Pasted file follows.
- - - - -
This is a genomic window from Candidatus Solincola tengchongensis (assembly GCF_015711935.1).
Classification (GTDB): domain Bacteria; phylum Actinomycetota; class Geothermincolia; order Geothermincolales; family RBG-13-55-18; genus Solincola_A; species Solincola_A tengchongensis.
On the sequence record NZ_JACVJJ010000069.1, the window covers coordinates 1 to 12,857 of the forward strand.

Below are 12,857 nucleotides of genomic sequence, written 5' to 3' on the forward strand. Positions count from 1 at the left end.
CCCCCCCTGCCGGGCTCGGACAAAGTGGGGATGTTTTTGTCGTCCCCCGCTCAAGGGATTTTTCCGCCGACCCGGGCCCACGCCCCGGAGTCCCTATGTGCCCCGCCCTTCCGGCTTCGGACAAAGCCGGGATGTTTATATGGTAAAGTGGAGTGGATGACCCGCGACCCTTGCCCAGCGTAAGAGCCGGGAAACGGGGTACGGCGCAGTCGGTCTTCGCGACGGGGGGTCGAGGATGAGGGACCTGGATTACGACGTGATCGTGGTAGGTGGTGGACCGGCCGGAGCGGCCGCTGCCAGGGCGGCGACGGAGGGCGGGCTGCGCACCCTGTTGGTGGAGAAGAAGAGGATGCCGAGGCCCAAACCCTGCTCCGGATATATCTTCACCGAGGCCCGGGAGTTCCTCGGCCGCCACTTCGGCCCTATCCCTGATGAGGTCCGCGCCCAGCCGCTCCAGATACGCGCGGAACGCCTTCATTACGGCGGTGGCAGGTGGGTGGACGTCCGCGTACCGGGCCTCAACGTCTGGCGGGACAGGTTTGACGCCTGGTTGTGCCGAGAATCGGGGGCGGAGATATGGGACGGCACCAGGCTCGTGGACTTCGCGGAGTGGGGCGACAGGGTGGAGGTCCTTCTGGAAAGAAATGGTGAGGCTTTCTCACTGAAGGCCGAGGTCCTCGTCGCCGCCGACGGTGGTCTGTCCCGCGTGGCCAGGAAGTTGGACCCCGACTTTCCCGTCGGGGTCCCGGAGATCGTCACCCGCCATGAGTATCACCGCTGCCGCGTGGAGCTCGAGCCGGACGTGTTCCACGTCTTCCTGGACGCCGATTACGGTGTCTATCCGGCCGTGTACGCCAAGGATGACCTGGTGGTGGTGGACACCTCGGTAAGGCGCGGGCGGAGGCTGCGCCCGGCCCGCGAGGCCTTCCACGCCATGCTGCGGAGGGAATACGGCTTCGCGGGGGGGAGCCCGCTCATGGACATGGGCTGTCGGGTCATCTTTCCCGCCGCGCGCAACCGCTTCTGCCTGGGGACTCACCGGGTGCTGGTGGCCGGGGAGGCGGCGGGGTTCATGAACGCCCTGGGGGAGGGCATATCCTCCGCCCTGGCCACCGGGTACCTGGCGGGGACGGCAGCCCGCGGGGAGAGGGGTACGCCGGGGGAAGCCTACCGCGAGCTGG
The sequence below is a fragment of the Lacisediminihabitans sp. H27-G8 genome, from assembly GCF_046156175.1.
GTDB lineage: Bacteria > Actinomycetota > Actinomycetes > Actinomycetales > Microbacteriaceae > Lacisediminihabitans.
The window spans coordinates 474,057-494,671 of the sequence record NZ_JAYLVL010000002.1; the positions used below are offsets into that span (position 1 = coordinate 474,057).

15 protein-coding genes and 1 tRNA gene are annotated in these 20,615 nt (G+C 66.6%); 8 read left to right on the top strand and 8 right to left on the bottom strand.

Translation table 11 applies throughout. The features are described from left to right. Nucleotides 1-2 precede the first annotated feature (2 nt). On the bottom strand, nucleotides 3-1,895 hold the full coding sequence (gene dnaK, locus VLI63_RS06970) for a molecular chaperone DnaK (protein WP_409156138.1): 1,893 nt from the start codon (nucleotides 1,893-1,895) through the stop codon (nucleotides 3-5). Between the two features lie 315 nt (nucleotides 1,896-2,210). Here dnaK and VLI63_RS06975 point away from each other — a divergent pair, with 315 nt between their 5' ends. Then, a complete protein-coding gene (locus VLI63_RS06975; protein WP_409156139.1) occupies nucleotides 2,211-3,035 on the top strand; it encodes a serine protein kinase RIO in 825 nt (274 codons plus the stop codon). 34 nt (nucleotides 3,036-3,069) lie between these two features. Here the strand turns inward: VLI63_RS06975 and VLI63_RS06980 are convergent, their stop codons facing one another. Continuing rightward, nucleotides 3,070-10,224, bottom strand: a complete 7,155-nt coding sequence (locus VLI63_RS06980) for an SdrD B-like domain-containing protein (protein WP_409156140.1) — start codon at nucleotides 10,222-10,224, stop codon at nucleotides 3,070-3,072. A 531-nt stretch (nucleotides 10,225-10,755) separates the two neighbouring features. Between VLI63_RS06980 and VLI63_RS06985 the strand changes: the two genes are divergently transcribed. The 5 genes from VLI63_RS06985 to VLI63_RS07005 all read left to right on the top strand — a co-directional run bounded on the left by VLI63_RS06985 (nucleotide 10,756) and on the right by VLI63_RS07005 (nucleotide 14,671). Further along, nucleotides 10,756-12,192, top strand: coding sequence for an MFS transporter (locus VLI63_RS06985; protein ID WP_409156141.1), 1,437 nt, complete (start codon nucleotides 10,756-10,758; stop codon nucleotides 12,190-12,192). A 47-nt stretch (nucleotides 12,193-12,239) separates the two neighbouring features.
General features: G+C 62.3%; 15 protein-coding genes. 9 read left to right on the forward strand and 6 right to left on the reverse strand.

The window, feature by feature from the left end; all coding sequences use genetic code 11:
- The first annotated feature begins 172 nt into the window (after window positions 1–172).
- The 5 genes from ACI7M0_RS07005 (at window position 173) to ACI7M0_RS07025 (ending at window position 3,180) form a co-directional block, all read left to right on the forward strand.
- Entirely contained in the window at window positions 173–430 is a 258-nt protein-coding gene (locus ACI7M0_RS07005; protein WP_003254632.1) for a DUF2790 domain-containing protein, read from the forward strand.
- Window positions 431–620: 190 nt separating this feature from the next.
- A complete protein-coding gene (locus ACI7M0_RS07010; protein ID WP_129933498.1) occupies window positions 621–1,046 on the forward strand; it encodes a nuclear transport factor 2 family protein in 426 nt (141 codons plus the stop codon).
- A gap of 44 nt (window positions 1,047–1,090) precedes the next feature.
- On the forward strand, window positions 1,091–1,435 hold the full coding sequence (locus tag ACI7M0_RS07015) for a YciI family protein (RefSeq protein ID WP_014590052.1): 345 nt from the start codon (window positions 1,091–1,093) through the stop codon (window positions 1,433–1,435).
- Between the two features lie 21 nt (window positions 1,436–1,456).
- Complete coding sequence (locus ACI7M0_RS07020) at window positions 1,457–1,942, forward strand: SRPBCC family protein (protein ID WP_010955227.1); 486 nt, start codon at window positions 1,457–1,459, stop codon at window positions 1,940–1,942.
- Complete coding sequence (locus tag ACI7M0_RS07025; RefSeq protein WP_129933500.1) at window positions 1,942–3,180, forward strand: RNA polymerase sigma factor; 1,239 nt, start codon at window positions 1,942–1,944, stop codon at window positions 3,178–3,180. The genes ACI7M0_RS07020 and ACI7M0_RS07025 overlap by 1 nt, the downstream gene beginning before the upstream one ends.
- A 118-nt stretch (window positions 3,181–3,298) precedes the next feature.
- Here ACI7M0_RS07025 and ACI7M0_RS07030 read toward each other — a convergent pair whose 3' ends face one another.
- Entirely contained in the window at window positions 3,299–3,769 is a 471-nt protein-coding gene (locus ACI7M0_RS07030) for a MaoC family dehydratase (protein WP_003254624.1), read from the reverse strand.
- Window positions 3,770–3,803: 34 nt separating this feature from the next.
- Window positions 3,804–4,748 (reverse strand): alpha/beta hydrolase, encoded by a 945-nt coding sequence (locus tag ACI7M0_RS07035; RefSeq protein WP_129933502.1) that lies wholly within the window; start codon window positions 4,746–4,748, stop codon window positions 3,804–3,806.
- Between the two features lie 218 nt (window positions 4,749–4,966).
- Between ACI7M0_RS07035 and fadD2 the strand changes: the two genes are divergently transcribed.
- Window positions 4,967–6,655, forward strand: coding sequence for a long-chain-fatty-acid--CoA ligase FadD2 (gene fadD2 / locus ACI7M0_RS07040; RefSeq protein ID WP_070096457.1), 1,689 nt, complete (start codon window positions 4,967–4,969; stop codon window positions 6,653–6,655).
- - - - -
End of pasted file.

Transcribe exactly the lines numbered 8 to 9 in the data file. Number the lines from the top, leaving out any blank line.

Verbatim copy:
The window spans coordinates 474,057-494,671 of the sequence record NZ_JAYLVL010000002.1; the positions used below are offsets into that span (position 1 = coordinate 474,057).

15 protein-coding genes and 1 tRNA gene are annotated in these 20,615 nt (G+C 66.6%); 8 read left to right on the top strand and 8 right to left on the bottom strand.